Earlier estimates may have understated the extent by which world temperatures will rise by 2100 by up to 15%, according to a new study published in the journal Nature.
In other words, if the current goal of limiting climate warming to under 2° Celsius (3.6° Fahrenheit) above pre-industrial levels by 2100 (which is considered by many researchers to be insufficient to avoid civilizational collapse) is to be achieved, then the actions taken will need to be even more rapid and comprehensive then previously thought.
To explain that yet another way, greenhouse gas emissions would have to be curtailed completely within the very near term in order to avoid climate shifts, crop losses, and mass migrations.
“Our results suggest that achieving any given global temperature stabilization target will require steeper greenhouse gas emissions reductions than previously calculated,” as explained by study authors Patrick Brown and Ken Caldeira of the Carnegie Institution for Science.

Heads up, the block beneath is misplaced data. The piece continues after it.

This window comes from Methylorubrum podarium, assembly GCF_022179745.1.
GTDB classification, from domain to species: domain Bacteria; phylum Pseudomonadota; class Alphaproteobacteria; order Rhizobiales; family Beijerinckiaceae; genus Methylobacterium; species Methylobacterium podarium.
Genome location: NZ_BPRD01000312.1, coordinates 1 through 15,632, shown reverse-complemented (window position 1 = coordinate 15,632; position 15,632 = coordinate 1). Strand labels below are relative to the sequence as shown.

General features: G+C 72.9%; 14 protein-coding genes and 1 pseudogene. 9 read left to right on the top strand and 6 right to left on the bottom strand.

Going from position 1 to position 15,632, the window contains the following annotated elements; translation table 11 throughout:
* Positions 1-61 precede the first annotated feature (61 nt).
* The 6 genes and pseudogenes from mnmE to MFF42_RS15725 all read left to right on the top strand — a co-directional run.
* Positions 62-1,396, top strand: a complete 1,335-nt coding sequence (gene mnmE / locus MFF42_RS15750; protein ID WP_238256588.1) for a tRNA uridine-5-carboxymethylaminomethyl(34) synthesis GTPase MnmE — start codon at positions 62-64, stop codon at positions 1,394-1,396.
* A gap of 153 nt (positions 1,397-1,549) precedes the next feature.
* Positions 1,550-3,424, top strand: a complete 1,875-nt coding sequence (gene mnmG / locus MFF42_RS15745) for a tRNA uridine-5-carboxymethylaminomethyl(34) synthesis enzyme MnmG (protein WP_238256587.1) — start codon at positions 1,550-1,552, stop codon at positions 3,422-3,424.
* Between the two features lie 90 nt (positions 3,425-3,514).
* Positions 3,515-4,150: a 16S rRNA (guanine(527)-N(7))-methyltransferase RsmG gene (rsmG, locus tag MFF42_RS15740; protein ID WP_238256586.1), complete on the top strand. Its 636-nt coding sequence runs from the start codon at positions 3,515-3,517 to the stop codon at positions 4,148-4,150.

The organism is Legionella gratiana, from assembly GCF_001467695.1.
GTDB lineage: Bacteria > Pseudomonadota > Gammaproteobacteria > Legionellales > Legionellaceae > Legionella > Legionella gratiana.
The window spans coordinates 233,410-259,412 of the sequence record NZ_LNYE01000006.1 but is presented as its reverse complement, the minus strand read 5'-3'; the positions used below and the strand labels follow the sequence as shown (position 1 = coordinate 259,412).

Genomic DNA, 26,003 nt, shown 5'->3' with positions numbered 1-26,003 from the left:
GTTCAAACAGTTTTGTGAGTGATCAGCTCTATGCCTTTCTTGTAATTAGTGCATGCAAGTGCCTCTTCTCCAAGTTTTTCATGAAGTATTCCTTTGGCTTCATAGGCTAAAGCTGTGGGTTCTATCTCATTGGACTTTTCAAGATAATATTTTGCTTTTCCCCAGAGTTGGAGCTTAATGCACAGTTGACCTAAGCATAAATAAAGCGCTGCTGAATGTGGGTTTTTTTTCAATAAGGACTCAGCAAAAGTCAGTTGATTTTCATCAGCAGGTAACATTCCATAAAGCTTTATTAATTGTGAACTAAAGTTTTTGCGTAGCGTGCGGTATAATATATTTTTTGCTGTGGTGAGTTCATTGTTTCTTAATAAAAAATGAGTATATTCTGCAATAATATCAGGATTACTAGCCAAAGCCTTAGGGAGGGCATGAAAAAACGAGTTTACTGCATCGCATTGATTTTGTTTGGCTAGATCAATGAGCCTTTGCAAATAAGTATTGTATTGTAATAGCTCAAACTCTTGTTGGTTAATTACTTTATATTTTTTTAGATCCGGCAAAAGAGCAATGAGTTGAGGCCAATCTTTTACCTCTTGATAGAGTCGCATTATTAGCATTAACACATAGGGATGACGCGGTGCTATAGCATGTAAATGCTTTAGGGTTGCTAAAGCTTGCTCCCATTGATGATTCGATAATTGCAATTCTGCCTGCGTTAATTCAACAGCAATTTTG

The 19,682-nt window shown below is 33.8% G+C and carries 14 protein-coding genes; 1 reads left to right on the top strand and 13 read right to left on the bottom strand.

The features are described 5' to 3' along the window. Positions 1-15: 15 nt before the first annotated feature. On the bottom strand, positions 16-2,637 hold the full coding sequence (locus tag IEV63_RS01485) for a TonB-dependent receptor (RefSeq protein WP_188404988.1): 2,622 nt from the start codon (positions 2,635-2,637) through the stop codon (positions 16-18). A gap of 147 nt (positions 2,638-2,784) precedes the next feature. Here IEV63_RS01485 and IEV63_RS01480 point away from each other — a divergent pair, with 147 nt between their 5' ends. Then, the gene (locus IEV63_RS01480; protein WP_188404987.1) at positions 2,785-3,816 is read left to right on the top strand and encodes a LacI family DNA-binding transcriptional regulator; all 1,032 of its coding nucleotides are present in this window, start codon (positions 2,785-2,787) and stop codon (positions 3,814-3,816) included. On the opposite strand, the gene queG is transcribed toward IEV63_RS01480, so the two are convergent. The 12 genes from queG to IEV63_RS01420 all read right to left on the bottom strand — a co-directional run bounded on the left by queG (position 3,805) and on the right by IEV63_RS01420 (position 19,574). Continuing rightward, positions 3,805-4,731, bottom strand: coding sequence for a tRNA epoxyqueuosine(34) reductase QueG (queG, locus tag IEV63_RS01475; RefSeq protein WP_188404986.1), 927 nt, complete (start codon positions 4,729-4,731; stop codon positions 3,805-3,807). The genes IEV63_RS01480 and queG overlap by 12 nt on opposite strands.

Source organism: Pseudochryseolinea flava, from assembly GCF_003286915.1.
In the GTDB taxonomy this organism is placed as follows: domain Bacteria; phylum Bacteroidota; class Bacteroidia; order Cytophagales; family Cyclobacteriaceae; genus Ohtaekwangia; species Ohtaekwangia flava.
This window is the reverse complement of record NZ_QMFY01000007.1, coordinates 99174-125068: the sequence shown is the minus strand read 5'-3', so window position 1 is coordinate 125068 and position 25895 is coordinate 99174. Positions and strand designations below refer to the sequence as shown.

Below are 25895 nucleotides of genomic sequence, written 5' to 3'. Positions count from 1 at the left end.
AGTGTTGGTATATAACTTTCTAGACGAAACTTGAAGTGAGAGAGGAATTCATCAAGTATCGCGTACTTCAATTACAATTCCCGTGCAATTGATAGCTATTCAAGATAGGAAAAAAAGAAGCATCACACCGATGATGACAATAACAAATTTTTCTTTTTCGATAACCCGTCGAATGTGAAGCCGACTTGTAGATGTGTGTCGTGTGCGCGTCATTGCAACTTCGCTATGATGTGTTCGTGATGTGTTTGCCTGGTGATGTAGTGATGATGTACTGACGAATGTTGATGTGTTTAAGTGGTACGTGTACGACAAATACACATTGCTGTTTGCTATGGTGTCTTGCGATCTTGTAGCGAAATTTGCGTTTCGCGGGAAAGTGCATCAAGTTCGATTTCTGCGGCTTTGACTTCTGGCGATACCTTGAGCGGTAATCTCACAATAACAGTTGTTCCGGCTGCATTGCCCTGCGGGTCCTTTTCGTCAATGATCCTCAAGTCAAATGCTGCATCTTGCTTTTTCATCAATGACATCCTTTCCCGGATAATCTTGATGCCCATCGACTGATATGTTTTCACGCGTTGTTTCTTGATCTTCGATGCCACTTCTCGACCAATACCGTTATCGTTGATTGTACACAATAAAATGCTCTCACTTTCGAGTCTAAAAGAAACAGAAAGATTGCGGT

Reuters provides more: “Average surface temperatures could increase up to 0.5° Celsius (0.9° Fahrenheit) more than previously projected by 2100 in the most gloomy scenarios for warming, according to a study based on a review of scientific models of how the climate system works.
“The extra heat would make it harder to achieve targets set by almost 200 nations in 2015 to limit a rise in temperatures to ‘well below’ 2° Celsius (3.6° Fahrenheit) above pre-industrial times to restrict droughts, heat waves, and more powerful storms.
“The models that best represent the recent climate ‘tend to be the models that project the most global warming over the remainder of the twenty-first century,’ the scientists wrote. In one pessimistic scenario, under which greenhouse gas emissions continue to rise until 2100, temperatures could rise by 4.8° Celsius (8.6° Fahrenheit) against 4.3° Celsius (7.7° Fahrenheit) estimated by a UN panel of experts in 2014, they said.”
It should be remembered here that, even according to the UN (which is unrealistically optimistic about climate change mitigation in some regards), current pledges from governments around the world to reduce greenhouse gas emissions are far too limited to actually limit anthropogenic climate warming to under 2° Celsius. More accurately, current pledges put the world on track to experience 3–4° Celsius warming by 2100.